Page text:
Gardening Tips:

  Good Bug, Bad Bug
  Water Gardening
  Fertilizing Basics
  Choose Tasty Fruit
  Weed Control
  Pruning Basics
  Easy Water Features
  Planting for Privacy
  Oaks Trees
  Ground Covers
  Gardening with Rocks
  Herb Gardening
  Container Gardening
  Fall Color
  Water Plants
  The Art of Bonsai
  Gourmet Fruit
  Plan Year Around
  Planting Shrubs
  The Heat is On!
  Fall Perennials
  Small Trees for Decks
  Mulch, a Weird Word
  Citrus in the Foothills
  Berry Magic
  Blowing in the Wind
  Pretty Pansies
  Daphne Romance
  Carpet of Green
  Forgotten Bulbs
  Does Size Matter?
  Drip Irrigation
  Mediterranean Gardening
  Protecting Plants from Cold
  Colorful Conifers
  Exciting February
  Luscious Lavendar
  Spring Has Sprung
  Dormant Sprays

Online Sales
Classes & Events
Gardening Q & A
Plants in the Spotlight
Recommended Books
Garden Art
Trey's Blog-The Blogging Nurseryman
Newsletter Archives
Experience El Dorado County
About The Golden Gecko
Contact Us


By Trey Pitsenberger, co-owner Golden Gecko

Does size really matter? It can, depending on your skill level, as a gardener. Plants come in many size containers. Japanese Maples can be purchased in 2” size containers, all the way up to 8’ wide containers. The age difference between a Japanese maple in a two inch container, and the eight foot container, can represent up to 15-25 years growth! In the bedding plant world a petunia in its smallest form might be available in a six-pack, then a 4 inch pot, and the largest a one gallon size pot. Here is where the skill level of the gardener comes into play.

Beginning gardeners will often start with the smallest size container, rather than the larger size. The reason, “if it dies I am not out much money”. This is presuming that failure lies ahead, as opposed to being successful, therefore why spend the money on the four inch, or gallon container size. So we are setting ourselves up mentally for failure, as well as planting the exact opposite size container as they should. You see, beginning gardeners would be better off spending the extra money and purchasing the larger size container. Remember, if you won’t spend the money you’ll have to spend the time. Most novice gardeners really don’t know how much time to spend on caring for their plants. With very small plants, you sometimes have to water twice a day! Spend more money for the mature plant; spend less time in the care of the plant.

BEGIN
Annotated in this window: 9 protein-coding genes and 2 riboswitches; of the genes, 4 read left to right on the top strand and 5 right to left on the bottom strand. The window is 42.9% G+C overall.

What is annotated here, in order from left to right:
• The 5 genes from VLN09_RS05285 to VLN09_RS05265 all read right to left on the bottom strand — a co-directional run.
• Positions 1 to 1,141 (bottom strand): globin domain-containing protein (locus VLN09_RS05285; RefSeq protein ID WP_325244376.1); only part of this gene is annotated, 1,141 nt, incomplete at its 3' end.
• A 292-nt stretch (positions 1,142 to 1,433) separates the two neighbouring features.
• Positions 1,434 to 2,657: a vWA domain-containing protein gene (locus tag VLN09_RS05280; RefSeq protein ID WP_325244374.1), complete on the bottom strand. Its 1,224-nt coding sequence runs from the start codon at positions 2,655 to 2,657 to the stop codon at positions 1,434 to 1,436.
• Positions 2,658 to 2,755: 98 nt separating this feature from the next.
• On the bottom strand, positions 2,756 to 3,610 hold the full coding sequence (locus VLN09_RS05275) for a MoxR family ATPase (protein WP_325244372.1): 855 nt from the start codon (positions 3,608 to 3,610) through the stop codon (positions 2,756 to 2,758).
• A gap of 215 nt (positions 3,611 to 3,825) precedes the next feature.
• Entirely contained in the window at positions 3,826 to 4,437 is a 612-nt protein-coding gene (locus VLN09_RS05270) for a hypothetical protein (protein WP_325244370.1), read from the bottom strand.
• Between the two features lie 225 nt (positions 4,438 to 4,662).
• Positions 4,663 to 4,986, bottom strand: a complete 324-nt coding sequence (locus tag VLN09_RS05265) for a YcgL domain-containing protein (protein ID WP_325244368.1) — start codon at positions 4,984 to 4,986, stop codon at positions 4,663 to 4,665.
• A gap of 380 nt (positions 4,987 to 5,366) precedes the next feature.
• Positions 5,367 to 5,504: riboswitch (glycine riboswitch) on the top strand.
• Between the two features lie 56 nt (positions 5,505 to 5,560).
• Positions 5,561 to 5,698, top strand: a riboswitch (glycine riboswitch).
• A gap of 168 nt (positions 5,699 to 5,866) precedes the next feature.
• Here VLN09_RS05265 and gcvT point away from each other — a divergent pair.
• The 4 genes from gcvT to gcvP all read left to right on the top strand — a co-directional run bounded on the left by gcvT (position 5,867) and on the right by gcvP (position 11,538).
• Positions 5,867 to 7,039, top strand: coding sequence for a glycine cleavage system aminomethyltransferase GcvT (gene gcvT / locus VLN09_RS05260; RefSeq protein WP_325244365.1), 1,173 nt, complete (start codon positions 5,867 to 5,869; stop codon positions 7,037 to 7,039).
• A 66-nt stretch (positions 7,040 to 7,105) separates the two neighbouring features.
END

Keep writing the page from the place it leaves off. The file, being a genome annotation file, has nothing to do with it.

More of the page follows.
Plants, like people, are most vulnerable in the younger stages. Like a baby, smaller plants need more regular attention than older ones. Don’t get the water right to the young plant in time and it wilts, possibly dies. The younger plant, out of the six-pack, has a smaller root system. The root system might only be in the ground by a couple of inches. The sun will dry out that root system much faster than an older plant, like one in a gallon can. The gallon can has a larger root system, which will be deeper in the ground than the six-pack plant. Thus the rays of the sun will not dry out the root mass as quickly.

The other reason size matters is time matters. You have neighbors who have just moved next door and started there own used car lot. You need to block the view, now! You find out that your location would be perfect growing conditions for a hedge of Arizona Blue Cypress. Let’s look at the choices available to us. The Cypress is available in one gallon, five gallon, or fifteen gallon sizes. The one gallon is one foot tall, the five gallons four foot tall, and the fifteen gallons are six to seven feet tall. The difference between each size, in time, is about a year. In other words a gallon can might be the size of a five gallon can in about one year, if you care for it properly. It can take longer if you fail to fertilize, mulch, water, and perform any pest control when needed. Precisely the things a beginning gardener may fail to do. In addition with the larger containers the view of the used cars is more quickly screened.

There is great joy in starting plants from seed, or nurturing from small containers. One of the things we are losing as we speed into the future is our connection to the soil and the things we grow there. You know we are impatient people when a very fast germinating plant like corn is sold in four inch size pots. That’s some of the fun of gardening, connecting to the earth in a very literal sense. The question was does size really matter? I think it might in the above listed examples. It’s a starting point for the beginner, and with success they will soon enough stretch their gardening wings.

Join the The Golden Gecko mailing list